In a comment little noticed by major media, Democratic presidential candidate Hillary Clinton during the Sunday night debate expressed interest in shifting Medicare to a payment system where hospitals charge the same amount for procedures regardless of a patient's insurance coverage.
Experts say using Maryland's "all-payer" system would be difficult to implement, although not as difficult at candidate Bernie Sander's single-payer plan, whose broad outlines the Vermont Senator unveiled over the long holiday weekend.
During a primary debate Sunday, Maryland Gov. Martin O'Malley touted the "all-payer" system the state has used for more than 30 years. It has helped stop cost-shifting among payers and has slowed the growth of per-admissions costs.
“That's the future,” O'Malley said. “We need to build on the Affordable Care Act, do the things that work, and reduce costs and increase access.”
Clinton, who said earlier she is “absolutely committed” to universal healthcare, said Maryland's program is “one of the models that we will be looking at to make sure we do get costs down, we do limit a lot of the unnecessary costs that we still have in the system.”
Maryland, along with several other states, began using an all-payer system in the late 1970s. Eventually the rest of the states moved away from the model.
Two years ago, while O'Malley was governor, Maryland and CMS announced some changes to the model that shifts the focus from Medicare costs per inpatient admission to per capita Medicare cost growth for each hospital. The extension was seen by some observers as the first step toward moving traditional Medicare to a capped payment model.
It also agreed to generate a certain amount of savings while also limiting cost growth and achieving certain quality targets over the next five years. CMS said this would test the all-payer model, which could then be used by other states.
Dylan Roby, an assistant professor at the University of Maryland School of Public Health, said the new requirements were in alignment with the ACA's goal of value-based payments. There is limited data for the new agreement, but what has been studied showed no particular cost overruns or quality concerns. It also showed no major improvements in cost control to date.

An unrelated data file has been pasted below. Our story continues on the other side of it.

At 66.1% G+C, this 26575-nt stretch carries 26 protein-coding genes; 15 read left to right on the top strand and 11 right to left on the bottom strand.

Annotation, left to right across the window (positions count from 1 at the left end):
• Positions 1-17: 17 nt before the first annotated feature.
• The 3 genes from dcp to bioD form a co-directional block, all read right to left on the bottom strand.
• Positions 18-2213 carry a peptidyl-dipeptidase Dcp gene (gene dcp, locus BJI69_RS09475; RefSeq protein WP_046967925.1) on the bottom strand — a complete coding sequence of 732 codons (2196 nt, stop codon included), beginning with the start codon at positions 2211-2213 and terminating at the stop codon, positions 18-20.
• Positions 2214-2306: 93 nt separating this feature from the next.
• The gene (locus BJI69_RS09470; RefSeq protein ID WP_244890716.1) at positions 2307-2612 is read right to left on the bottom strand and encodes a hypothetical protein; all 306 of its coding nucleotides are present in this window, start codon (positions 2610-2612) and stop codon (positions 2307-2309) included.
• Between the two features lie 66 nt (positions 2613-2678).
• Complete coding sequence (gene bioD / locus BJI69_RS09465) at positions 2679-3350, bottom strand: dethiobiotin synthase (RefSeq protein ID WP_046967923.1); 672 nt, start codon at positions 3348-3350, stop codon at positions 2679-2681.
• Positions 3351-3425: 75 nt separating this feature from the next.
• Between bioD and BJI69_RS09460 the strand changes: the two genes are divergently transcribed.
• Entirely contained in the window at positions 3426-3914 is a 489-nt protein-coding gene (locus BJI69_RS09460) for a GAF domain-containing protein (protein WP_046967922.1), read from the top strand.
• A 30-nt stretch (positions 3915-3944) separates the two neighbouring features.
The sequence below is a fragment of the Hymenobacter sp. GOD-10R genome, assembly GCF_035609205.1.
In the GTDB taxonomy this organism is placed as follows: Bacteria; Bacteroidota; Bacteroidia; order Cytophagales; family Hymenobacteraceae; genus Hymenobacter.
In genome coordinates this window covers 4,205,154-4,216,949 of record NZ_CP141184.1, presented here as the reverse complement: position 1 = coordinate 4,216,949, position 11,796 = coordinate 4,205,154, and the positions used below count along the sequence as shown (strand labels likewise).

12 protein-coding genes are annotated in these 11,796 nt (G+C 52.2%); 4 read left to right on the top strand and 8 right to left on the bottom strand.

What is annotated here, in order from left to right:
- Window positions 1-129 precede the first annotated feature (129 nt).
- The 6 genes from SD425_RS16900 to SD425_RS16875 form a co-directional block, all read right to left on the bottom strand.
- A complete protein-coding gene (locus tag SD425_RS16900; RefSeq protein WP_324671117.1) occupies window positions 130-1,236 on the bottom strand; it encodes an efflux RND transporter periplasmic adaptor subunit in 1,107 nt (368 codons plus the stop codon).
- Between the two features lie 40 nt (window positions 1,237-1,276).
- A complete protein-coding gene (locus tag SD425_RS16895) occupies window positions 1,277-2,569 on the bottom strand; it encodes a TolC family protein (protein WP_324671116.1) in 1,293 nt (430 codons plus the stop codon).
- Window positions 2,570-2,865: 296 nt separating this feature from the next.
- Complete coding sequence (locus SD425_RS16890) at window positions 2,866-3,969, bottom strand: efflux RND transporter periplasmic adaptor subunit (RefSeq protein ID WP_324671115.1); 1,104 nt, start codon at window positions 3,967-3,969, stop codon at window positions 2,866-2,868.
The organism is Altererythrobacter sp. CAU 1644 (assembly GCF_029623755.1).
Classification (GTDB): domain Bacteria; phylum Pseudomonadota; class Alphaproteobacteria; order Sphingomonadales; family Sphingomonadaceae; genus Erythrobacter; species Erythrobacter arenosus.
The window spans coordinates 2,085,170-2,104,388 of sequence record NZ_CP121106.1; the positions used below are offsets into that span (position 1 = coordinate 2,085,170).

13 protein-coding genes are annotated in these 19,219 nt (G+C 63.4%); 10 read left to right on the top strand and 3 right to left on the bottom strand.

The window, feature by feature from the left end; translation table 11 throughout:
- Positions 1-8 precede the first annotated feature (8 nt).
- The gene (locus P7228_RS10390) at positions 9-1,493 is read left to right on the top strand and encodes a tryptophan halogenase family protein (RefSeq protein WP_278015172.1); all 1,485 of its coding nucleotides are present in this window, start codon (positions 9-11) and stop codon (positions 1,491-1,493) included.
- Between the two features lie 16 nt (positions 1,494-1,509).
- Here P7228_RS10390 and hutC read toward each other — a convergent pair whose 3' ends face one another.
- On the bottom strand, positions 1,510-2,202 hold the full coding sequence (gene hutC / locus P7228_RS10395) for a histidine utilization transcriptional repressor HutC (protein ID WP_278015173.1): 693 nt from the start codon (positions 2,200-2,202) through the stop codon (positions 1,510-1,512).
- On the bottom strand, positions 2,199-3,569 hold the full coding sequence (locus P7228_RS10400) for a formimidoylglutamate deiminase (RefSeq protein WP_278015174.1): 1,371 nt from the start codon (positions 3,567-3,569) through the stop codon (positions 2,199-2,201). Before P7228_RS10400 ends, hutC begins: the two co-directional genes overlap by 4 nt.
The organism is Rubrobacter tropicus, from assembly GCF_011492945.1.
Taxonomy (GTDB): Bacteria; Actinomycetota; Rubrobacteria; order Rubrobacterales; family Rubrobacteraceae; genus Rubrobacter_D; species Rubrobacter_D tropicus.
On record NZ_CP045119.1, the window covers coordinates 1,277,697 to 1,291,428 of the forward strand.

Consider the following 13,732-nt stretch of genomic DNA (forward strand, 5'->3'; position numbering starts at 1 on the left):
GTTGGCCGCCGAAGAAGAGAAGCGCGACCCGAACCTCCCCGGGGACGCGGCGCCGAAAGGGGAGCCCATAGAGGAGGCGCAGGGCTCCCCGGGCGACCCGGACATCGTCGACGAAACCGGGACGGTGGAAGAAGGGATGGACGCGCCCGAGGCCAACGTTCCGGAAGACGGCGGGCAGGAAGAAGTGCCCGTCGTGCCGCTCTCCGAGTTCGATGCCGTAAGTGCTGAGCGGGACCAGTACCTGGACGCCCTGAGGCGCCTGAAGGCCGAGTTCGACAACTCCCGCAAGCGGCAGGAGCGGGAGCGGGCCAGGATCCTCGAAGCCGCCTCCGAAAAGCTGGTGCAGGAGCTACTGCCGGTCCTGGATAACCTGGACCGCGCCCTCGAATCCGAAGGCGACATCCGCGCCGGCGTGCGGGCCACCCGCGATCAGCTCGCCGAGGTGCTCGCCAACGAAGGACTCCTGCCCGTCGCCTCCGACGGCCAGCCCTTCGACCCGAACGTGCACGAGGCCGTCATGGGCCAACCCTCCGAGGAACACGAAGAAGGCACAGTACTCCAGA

Other states have ways of copying Maryland, such as through waivers and innovation grants, Roby said.
“There are existing mechanisms in the Affordable Care Act that allow for some level of experimentation with this type of approach,” he said.
It would, however, require agreement among hospitals, insurance companies and government officials. That would likely be more difficult for any state now than it was for Maryland in the 1970s, he said.
“I do think that would take some hard political discussion,” he said.
Roby said all-payer is not the same as single-payer. The rate setting applies only to hospitals, and hospitals aren't all paid the same. A hospital could have a different rate than another hospitals across town, it would just have to charge all patients in its hospital the same rate.
A few hours before the debate began, Vermont Sen. Bernie Sanders released a plan he calls Medicare for All (PDF). It would raise taxes, primarily on the rich, to provide continuous coverage to all Americans and shift individual household payments from premiums to a payroll tax. How a family fared under such a plan would depend on how much they are paying for their existing employer-based plan.
Clinton said Sanders' plan was akin to “tearing up” the ACA and starting over again in a contentious congressional atmosphere. Earlier this month, Republicans pushed through a repeal of the ACA that President Barack Obama vetoed days later.
She said she would build on the ACA, such as by capping prescription drug costs to decrease out-of-pocket costs for patients.